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100 trees planted in 100 minutes on Bucknell's campus

Student volunteers helped plant 100 trees on the campus of Bucknell to help lower the carbon footprint and to beautify campus.

LEWISBURG, Pa. — Bucknell University is striving to create a beautiful and sustainable campus for its students and faculty. Recently, with the help of student volunteers, 100 trees were planted in just 100 minutes along Smoketown Road on campus.

"They first taught us how to plant the trees and how to take up the soil, and we just got going on our own, and it was really quick and really fun, and I am just excited," said Caroline Lopez, a sophomore.

"It improves the chances for stormwater management for the campus as well as beautifying campus and increasing the biodiversity of plants here with the inundation of both trees and shrubs in this area," said Dr. Milton G. Newberry III, the sustainable technology director.

The Chesapeake Bay Foundation has partnered with the college. The conservation group hopes to plant 10 million trees across the Keystone State. This effort by Bucknell is a small part of that initiative, but it happens to be a big step for sustainability on campus.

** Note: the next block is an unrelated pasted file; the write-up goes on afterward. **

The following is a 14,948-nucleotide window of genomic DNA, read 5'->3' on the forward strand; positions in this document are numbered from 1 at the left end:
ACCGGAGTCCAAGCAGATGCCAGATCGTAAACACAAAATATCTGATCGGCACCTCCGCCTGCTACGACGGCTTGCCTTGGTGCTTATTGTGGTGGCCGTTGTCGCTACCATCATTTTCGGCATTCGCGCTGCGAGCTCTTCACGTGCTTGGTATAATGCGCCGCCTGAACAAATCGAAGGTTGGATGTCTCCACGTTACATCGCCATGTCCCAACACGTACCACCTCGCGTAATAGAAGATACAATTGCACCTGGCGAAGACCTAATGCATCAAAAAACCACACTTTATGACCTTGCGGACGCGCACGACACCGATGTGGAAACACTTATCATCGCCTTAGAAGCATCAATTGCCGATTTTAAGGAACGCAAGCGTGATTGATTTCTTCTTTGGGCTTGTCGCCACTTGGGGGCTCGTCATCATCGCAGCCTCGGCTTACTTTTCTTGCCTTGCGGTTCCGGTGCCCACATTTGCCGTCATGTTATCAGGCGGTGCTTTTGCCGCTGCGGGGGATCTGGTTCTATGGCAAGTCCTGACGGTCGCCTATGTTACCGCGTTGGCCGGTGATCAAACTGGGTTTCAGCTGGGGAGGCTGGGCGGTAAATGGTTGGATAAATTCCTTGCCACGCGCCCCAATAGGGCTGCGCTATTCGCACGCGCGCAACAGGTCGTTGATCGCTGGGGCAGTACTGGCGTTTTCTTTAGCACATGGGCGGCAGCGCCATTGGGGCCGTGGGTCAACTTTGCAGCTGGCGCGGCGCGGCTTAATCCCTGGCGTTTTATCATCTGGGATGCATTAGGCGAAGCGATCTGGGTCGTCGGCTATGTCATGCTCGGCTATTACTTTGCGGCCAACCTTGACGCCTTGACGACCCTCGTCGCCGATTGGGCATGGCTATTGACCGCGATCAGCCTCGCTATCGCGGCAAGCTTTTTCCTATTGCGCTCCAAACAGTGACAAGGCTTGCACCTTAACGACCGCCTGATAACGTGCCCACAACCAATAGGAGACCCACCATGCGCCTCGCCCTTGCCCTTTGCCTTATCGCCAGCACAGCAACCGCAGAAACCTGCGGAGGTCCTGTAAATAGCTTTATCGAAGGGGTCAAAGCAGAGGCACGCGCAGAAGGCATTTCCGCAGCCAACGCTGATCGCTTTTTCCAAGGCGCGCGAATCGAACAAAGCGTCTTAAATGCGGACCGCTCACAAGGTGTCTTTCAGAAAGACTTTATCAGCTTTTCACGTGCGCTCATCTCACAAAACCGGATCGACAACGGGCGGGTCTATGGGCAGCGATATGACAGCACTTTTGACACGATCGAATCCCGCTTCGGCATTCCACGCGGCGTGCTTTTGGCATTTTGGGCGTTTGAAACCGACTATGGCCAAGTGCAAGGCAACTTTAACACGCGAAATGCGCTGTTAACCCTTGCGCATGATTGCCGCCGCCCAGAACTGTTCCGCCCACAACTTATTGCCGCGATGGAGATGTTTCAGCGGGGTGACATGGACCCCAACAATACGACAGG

"Now we are planting trees, and that is going to help us to absorb some of the carbon and help with the water environments," said Victor Udo, the director of sustainability.

In total, a combined 100 trees and shrubs were planted here in what used to be a "no-mow zone" that sits along a small stream known as Miller Run. In 20 years, most of the shrubs and trees will be matured, and Caroline Lopez is looking forward to that day.

"I am going to bring my kids over when they are looking at colleges, and I am going to tell them these are the trees I planted, and I made a difference on campus. I am just really excited," said Lopez.

"You could hear the students saying, 'Wow, I did this. I planted this tree, and I can't wait to come back as an alum and be able to see the impact I had on my campus, on my alma mater,'" said Newberry.

Eighteen different species make up the 100 new trees and shrubs planted on campus. The university tells Newswatch 16 that this is just one piece of the puzzle to creating a more ecological and sustainable campus.